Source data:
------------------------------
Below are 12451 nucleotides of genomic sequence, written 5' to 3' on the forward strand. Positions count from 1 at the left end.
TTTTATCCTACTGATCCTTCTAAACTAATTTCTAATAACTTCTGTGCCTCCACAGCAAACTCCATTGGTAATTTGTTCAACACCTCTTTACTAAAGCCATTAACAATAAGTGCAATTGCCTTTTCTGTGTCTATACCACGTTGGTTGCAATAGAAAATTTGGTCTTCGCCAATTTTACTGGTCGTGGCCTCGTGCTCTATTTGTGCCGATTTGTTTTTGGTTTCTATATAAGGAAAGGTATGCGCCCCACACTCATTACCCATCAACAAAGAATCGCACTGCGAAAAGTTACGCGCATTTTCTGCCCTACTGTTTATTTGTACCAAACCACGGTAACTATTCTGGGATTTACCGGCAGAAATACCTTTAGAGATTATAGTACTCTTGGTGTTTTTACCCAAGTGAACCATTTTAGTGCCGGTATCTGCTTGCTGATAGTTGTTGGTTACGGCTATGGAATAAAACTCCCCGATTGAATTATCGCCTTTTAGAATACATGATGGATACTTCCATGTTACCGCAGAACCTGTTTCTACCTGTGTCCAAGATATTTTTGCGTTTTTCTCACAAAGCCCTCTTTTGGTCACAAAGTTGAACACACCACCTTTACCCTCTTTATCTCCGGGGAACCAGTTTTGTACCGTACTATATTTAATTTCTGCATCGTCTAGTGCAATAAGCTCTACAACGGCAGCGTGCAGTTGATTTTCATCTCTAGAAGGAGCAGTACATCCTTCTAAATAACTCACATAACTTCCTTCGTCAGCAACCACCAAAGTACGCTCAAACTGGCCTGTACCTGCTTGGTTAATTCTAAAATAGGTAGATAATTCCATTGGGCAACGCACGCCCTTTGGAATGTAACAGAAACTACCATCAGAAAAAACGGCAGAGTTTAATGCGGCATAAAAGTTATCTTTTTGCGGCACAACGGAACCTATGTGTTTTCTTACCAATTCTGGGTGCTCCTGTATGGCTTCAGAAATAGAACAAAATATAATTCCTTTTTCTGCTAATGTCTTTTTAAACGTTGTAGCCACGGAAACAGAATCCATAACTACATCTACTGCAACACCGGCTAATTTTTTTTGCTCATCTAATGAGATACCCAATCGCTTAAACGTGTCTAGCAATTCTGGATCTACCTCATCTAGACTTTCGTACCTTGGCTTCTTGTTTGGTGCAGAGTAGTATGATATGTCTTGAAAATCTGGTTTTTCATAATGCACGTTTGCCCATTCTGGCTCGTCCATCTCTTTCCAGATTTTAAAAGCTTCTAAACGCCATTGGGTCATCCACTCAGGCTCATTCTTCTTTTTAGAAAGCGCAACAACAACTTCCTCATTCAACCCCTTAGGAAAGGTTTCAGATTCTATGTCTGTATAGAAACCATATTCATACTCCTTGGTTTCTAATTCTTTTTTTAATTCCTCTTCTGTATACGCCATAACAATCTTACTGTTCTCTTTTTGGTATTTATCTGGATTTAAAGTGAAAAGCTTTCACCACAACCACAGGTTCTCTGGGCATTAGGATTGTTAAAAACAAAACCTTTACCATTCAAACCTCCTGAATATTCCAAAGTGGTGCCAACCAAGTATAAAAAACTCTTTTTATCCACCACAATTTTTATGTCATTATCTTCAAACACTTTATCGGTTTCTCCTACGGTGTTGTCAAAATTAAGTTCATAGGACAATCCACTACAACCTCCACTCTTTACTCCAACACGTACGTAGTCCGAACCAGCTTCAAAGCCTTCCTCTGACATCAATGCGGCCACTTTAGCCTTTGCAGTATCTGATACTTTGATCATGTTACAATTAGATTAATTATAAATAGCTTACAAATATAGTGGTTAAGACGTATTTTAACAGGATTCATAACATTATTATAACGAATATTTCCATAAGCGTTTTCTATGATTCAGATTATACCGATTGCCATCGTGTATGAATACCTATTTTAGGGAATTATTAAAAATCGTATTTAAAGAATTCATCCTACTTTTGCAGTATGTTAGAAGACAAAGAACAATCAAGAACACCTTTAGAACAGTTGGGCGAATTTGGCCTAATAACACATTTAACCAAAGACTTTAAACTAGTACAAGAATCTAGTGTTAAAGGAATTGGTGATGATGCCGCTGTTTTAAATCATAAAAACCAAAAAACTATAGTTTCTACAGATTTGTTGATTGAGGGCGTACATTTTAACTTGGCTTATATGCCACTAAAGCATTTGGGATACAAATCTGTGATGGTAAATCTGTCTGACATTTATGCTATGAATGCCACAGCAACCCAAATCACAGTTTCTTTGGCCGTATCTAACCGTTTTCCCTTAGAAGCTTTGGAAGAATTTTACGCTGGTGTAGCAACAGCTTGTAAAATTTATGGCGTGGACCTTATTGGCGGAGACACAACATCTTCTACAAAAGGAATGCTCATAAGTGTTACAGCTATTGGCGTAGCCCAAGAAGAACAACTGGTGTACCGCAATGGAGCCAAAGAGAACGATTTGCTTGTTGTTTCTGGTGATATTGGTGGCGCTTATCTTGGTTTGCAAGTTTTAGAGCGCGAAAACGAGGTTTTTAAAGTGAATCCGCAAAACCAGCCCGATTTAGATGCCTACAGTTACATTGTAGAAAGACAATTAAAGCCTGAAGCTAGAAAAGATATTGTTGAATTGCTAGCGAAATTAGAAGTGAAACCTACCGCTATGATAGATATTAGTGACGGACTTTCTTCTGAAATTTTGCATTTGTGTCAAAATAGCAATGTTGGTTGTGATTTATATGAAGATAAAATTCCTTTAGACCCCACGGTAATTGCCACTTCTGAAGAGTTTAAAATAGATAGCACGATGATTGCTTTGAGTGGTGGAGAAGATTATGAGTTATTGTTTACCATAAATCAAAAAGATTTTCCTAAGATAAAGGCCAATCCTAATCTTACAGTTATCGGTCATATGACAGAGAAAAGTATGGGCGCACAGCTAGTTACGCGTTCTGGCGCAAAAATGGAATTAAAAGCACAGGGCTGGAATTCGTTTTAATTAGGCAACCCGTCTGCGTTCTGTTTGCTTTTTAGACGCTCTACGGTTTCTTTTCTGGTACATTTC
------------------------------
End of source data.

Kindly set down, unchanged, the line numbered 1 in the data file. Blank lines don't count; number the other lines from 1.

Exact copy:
Below are 12451 nucleotides of genomic sequence, written 5' to 3' on the forward strand. Positions count from 1 at the left end.